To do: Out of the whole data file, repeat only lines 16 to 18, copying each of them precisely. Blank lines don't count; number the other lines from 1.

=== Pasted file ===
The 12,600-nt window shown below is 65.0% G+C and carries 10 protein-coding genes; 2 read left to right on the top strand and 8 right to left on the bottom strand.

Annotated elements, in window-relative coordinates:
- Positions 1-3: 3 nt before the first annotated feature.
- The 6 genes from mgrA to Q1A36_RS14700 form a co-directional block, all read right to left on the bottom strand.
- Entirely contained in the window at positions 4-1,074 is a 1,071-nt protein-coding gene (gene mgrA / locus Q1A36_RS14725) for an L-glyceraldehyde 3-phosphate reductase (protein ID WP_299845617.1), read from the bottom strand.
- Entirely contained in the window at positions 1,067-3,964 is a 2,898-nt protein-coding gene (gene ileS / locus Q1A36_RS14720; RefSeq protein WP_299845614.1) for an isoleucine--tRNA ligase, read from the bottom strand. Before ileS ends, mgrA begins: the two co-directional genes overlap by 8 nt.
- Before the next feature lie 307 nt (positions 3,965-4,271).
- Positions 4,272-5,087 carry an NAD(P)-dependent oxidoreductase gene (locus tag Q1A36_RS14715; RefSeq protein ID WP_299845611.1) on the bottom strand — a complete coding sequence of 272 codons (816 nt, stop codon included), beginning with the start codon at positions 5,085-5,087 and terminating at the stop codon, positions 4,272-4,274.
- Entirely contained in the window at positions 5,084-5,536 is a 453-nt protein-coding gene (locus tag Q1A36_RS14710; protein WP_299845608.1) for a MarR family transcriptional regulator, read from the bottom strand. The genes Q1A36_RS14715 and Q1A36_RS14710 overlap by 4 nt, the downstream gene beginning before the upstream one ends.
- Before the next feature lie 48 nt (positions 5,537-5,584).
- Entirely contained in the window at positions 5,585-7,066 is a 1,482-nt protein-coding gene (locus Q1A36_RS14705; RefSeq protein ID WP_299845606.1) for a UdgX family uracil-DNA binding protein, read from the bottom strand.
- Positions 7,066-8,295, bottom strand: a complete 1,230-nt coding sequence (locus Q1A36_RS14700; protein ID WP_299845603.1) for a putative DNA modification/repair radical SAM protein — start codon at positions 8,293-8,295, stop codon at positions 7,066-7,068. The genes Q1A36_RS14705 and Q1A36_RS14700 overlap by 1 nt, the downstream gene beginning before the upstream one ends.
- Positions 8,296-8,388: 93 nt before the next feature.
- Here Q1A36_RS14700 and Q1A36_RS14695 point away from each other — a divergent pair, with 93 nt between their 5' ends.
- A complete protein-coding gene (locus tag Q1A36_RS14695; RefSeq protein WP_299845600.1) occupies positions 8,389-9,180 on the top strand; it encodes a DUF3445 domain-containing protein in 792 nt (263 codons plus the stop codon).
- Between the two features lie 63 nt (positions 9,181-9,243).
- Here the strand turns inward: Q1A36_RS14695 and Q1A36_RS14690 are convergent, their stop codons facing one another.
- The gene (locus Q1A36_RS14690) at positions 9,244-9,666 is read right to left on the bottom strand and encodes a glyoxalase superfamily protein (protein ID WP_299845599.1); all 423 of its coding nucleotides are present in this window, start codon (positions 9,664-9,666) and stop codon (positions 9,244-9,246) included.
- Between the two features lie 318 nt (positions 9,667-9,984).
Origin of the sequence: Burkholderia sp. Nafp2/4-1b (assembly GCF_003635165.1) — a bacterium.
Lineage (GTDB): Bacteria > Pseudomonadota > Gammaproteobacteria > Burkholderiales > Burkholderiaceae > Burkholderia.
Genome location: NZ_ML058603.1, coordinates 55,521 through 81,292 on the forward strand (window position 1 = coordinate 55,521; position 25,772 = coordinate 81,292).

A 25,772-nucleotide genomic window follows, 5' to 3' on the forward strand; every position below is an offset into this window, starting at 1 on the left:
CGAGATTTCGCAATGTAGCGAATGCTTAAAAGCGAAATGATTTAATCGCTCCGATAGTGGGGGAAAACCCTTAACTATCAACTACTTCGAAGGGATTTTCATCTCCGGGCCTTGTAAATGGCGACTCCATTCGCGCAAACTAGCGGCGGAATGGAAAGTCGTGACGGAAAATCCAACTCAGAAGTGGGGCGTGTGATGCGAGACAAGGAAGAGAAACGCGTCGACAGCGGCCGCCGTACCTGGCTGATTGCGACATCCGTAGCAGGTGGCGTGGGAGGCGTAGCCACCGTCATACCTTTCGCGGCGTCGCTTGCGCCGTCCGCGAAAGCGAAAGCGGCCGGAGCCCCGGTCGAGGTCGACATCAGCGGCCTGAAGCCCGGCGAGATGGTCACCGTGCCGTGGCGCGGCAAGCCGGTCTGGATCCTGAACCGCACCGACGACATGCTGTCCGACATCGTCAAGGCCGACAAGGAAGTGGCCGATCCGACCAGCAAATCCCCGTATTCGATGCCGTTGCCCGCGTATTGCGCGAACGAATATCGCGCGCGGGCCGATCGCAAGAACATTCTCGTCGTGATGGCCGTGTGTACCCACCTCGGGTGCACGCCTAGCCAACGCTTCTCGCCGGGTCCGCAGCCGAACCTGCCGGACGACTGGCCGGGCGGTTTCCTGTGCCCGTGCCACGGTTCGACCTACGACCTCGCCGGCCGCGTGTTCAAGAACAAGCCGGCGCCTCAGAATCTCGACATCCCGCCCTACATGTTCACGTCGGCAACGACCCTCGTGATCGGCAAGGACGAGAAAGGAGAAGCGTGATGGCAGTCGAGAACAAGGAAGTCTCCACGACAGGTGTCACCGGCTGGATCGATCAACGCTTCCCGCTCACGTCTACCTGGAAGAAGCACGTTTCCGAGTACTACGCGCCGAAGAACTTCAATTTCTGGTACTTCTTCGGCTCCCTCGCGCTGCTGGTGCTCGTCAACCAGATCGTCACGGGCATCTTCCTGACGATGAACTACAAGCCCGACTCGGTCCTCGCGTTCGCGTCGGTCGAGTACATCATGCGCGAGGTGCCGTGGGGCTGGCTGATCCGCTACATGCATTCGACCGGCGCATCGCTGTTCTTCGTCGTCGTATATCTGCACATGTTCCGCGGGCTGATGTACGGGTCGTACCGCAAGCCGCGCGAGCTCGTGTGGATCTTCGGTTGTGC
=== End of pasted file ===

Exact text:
- Between the two features lie 63 nt (positions 9,181-9,243).
- Here the strand turns inward: Q1A36_RS14695 and Q1A36_RS14690 are convergent, their stop codons facing one another.
- The gene (locus Q1A36_RS14690) at positions 9,244-9,666 is read right to left on the bottom strand and encodes a glyoxalase superfamily protein (protein ID WP_299845599.1); all 423 of its coding nucleotides are present in this window, start codon (positions 9,664-9,666) and stop codon (positions 9,244-9,246) included.